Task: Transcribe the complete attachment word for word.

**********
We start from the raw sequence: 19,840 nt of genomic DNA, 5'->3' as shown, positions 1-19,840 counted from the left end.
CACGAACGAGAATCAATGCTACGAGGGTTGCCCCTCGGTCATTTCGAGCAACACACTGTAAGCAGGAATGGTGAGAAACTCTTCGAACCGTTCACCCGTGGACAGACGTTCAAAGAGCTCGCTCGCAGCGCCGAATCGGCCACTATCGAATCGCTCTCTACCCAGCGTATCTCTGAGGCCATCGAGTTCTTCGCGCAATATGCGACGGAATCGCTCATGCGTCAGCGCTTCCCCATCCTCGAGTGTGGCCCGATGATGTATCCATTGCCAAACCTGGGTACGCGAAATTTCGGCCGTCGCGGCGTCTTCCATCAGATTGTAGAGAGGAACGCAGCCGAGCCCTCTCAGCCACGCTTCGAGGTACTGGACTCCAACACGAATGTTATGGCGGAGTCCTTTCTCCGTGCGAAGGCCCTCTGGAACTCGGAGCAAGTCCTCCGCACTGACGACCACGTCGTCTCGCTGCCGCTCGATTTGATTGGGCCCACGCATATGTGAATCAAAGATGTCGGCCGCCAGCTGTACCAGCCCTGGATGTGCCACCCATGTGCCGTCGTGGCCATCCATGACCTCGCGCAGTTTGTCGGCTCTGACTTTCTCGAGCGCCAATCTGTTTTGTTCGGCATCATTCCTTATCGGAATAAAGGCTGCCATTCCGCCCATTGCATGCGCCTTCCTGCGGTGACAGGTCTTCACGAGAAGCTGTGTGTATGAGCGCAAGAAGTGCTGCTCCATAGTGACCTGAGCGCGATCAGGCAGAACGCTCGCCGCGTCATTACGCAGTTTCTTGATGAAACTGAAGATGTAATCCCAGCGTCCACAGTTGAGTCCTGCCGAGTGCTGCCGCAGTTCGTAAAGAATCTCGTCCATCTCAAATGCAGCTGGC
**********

We start from the raw sequence: 19,840 nt of genomic DNA, 5'->3' as shown, positions 1-19,840 counted from the left end.
CACGAACGAGAATCAATGCTACGAGGGTTGCCCCTCGGTCATTTCGAGCAACACACTGTAAGCAGGAATGGTGAGAAACTCTTCGAACCGTTCACCCGTGGACAGACGTTCAAAGAGCTCGCTCGCAGCGCCGAATCGGCCACTATCGAATCGCTCTCTACCCAGCGTATCTCTGAGGCCATCGAGTTCTTCGCGCAATATGCGACGGAATCGCTCATGCGTCAGCGCTTCCCCATCCTCGAGTGTGGCCCGATGATGTATCCATTGCCAAACCTGGGTACGCGAAATTTCGGCCGTCGCGGCGTCTTCCATCAGATTGTAGAGAGGAACGCAGCCGAGCCCTCTCAGCCACGCTTCGAGGTACTGGACTCCAACACGAATGTTATGGCGGAGTCCTTTCTCCGTGCGAAGGCCCTCTGGAACTCGGAGCAAGTCCTCCGCACTGACGACCACGTCGTCTCGCTGCCGCTCGATTTGATTGGGCCCACGCATATGTGAATCAAAGATGTCGGCCGCCAGCTGTACCAGCCCTGGATGTGCCACCCATGTGCCGTCGTGGCCATCCATGACCTCGCGCAGTTTGTCGGCTCTGACTTTCTCGAGCGCCAATCTGTTTTGTTCGGCATCATTCCTTATCGGAATAAAGGCTGCCATTCCGCCCATTGCATGCGCCTTCCTGCGGTGACAGGTCTTCACGAGAAGCTGTGTGTATGAGCGCAAGAAGTGCTGCTCCATAGTGACCTGAGCGCGATCAGGCAGAACGCTCGCCGCGTCATTACGCAGTTTCTTGATGAAACTGAAGATGTAATCCCAGCGTCCACAGTTGAGTCCTGCCGAGTGCTGCCGCAGTTCGTAAAGAATCTCGTCCATCTCAAATGCAGCTGGC